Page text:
A team from the Center of Research for the Conservation of Collections (or CRCC) and the University of Cergy-Pontoise have used innovative image processing techniques to analyze the censored sections of correspondence between Marie Antoinette and Axel von Fersen as part of a project financed by France's Foundation for Cultural Heritage Sciences, with the support of the National Archives. Post-doctoral student Florian Kergoulay and his colleagues say they've succeeded where many others had failed, managing to read the text hidden beneath the dark marks of an anonymous censor, who at an unknown time blackened sections of text, probably hoping to preserve the queen's honor after her death.
The Fersen affair remains one of the Revolution's great mysteries. Up until 1877, few suspected this Swedish nobleman of playing a role in the history of France. But that year, his grand-nephew, Baron Rudolf Maurits von Klinckowström, made some of Fersen's correspondence with Marie Antoinette public for the first time. In all, there were about 60 letters, and upon reading them historians began to re-assess Fersen's importance.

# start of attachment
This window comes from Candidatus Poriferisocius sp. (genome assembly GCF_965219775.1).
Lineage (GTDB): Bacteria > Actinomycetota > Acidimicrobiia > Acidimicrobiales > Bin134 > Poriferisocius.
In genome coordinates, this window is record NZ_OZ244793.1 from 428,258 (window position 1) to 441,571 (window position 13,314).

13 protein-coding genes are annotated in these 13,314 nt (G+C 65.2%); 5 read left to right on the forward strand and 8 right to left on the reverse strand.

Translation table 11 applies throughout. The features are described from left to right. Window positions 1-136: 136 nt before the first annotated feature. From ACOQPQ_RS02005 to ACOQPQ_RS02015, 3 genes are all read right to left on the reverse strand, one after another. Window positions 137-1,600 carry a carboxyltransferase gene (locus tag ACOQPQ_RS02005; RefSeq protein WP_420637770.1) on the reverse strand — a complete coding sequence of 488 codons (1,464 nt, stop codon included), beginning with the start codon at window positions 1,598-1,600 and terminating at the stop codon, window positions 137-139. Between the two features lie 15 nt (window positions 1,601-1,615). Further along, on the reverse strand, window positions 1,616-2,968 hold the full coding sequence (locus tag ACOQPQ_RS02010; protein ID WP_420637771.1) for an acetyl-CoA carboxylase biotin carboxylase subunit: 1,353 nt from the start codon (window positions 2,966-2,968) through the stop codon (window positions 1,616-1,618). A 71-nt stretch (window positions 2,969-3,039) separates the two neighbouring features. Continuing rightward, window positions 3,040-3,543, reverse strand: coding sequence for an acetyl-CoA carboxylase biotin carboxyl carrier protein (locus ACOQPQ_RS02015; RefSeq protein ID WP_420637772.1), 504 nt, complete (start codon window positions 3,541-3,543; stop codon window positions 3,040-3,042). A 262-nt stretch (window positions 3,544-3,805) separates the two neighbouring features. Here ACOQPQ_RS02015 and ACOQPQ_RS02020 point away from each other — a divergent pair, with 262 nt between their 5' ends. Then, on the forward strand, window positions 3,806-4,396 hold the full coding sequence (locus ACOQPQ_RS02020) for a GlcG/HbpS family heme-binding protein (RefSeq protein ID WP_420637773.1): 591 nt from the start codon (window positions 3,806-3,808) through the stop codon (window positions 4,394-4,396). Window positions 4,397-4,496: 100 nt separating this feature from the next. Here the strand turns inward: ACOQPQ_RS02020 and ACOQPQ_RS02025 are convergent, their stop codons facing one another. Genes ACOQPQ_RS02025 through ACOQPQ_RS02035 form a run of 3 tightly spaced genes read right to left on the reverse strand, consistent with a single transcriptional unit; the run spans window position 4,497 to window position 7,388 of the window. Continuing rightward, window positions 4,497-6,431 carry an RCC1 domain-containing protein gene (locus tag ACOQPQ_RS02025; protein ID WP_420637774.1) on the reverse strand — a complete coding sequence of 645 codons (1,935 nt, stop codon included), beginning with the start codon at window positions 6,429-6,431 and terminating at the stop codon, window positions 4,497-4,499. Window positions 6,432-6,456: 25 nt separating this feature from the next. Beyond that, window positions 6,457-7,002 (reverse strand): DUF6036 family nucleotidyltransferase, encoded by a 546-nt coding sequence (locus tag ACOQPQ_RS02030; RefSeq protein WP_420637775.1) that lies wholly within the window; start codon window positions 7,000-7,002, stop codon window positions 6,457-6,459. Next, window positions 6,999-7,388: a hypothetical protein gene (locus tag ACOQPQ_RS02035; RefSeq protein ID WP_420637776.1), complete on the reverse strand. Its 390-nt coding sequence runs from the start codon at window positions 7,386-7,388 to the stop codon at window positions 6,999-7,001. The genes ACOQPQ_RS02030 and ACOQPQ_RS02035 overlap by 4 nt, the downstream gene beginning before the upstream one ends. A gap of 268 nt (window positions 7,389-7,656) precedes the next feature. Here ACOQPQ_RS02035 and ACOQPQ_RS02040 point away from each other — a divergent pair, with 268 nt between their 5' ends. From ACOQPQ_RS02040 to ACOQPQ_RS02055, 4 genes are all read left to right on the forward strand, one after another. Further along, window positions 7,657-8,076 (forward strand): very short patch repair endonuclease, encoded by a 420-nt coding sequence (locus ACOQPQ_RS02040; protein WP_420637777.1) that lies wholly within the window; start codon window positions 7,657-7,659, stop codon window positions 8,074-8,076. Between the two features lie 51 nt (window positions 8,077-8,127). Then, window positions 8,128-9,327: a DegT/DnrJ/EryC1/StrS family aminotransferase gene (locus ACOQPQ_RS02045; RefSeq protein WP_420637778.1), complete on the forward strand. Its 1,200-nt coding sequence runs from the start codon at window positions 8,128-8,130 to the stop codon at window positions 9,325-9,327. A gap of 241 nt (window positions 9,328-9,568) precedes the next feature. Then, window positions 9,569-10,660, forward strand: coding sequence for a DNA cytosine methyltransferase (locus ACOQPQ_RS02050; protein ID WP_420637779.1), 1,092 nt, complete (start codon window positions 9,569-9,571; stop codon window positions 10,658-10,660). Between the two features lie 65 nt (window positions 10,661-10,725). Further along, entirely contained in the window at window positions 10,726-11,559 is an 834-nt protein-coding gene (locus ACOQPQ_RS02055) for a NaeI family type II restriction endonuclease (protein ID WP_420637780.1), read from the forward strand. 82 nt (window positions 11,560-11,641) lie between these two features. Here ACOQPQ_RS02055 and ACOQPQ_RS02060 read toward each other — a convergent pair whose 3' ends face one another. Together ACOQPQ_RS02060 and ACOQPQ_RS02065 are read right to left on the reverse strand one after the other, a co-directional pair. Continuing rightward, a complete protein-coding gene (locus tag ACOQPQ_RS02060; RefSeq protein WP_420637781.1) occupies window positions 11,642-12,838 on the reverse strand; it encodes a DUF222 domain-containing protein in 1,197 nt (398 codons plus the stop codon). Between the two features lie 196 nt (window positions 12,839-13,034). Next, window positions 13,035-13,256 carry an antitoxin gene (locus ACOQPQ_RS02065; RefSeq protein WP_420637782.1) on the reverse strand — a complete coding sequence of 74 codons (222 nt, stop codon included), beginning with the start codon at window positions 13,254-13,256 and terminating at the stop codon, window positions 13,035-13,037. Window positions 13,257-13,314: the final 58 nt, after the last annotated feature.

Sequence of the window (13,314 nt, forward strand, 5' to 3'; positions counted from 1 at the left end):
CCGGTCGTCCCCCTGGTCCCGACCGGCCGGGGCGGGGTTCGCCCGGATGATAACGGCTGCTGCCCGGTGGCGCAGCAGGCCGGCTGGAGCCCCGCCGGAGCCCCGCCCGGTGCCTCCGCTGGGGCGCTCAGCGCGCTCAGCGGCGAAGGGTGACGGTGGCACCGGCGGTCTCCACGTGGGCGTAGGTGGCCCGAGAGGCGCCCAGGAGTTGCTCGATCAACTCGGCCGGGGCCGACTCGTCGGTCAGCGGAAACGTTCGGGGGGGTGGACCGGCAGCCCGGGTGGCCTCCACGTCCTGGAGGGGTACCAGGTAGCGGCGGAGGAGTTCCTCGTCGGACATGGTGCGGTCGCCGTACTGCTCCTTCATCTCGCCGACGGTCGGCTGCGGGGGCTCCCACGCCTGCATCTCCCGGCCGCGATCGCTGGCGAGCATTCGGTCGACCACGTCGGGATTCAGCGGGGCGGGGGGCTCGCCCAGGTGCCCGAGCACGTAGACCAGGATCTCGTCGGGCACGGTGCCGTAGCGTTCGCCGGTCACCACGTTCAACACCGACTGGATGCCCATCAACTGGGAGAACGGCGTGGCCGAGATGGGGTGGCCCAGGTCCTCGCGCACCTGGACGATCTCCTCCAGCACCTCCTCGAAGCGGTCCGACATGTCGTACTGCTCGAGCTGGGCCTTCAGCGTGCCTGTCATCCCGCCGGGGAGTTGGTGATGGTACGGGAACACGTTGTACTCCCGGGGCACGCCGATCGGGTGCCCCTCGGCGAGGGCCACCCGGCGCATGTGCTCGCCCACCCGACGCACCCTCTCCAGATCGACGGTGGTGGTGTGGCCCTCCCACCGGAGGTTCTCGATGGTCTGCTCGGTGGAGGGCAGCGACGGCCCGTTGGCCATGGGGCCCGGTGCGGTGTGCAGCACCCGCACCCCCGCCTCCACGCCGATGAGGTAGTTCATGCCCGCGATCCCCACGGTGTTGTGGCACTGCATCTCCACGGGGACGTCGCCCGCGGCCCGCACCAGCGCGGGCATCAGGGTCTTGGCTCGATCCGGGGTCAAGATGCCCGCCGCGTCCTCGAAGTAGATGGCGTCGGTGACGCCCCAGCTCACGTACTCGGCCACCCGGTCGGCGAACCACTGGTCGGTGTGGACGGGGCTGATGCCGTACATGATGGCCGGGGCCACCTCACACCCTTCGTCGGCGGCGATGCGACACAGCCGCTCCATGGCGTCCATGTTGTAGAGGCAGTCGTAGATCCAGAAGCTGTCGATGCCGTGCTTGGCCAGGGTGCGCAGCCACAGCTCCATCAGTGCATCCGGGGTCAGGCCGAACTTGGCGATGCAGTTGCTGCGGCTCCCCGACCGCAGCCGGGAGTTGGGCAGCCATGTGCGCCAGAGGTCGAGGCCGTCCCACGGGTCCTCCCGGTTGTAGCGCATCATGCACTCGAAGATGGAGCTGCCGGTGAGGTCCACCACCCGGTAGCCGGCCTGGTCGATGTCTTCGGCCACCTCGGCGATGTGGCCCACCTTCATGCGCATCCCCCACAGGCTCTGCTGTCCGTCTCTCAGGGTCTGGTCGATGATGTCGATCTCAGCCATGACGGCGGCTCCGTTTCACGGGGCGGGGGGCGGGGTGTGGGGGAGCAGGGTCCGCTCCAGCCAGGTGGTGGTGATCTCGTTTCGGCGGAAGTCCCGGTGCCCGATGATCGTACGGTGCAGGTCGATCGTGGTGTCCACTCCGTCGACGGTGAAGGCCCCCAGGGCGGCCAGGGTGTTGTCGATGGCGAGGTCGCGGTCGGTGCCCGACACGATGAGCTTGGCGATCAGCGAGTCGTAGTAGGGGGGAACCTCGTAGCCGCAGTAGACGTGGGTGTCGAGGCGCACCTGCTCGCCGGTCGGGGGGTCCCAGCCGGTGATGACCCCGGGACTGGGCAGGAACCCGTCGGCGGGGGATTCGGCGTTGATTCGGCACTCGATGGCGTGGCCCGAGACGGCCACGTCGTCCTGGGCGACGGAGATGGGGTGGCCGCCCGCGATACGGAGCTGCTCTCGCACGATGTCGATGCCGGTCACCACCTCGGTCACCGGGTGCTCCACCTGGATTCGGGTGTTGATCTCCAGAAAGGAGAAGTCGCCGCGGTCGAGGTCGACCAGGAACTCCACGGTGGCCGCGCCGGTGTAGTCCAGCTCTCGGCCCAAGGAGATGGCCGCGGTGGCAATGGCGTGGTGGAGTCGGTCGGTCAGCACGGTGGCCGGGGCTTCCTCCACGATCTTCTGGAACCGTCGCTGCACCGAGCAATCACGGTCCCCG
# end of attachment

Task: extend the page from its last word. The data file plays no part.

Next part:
In addition to organizing the royals' escape to Varennes, Fersen was among the queen's official representatives in European courts between June 1791 and August 1792, when, with the royal family held under surveillance at the Tuileries, the French legislature declared war on Austria.
Mixed up in the queen's diplomatic maneuvering, this bold man, a fervent monarchist but mediocre politician, pulled off quite a stunt on Feb. 13, 1792, when he managed to meet secretly with the king and queen, who were well-guarded at the Tuileries. He also spent the night at the palace, which subsequently fueled the imaginations of countless historians. The following year, after Louis XVI's execution, Fersen was among those who tried to help Marie Antoinette and her family escape from the temple where they were held.